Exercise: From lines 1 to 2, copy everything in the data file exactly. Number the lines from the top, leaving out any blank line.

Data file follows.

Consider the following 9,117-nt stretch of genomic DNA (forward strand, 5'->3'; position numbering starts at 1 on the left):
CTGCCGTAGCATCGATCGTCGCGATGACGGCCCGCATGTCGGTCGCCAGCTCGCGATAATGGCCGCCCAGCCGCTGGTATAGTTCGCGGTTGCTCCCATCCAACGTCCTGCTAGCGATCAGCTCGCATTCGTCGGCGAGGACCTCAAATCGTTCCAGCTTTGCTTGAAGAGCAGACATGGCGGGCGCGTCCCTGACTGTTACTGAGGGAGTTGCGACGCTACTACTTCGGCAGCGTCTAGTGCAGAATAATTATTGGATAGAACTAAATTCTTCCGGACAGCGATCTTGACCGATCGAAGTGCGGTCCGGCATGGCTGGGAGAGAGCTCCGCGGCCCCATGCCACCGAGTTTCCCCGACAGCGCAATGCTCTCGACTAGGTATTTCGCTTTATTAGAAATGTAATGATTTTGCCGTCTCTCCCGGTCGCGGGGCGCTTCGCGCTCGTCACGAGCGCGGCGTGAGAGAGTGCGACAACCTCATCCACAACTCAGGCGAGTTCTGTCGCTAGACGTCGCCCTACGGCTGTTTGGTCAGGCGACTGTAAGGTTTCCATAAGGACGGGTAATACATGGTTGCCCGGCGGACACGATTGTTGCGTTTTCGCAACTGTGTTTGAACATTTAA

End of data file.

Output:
Consider the following 9,117-nt stretch of genomic DNA (forward strand, 5'->3'; position numbering starts at 1 on the left):
CTGCCGTAGCATCGATCGTCGCGATGACGGCCCGCATGTCGGTCGCCAGCTCGCGATAATGGCCGCCCAGCCGCTGGTATAGTTCGCGGTTGCTCCCATCCAACGTCCTGCTAGCGATCAGCTCGCATTCGTCGGCGAGGACCTCAAATCGTTCCAGCTTTGCTTGAAGAGCAGACATGGCGGGCGCGTCCCTGACTGTTACTGAGGGAGTTGCGACGCTACTACTTCGGCAGCGTCTAGTGCAGAATAATTATTGGATAGAACTAAATTCTTCCGGACAGCGATCTTGACCGATCGAAGTGCGGTCCGGCATGGCTGGGAGAGAGCTCCGCGGCCCCATGCCACCGAGTTTCCCCGACAGCGCAATGCTCTCGACTAGGTATTTCGCTTTATTAGAAATGTAATGATTTTGCCGTCTCTCCCGGTCGCGGGGCGCTTCGCGCTCGTCACGAGCGCGGCGTGAGAGAGTGCGACAACCTCATCCACAACTCAGGCGAGTTCTGTCGCTAGACGTCGCCCTACGGCTGTTTGGTCAGGCGACTGTAAGGTTTCCATAAGGACGGGTAATACATGGTTGCCCGGCGGACACGATTGTTGCGTTTTCGCAACTGTGTTTGAACATTTAA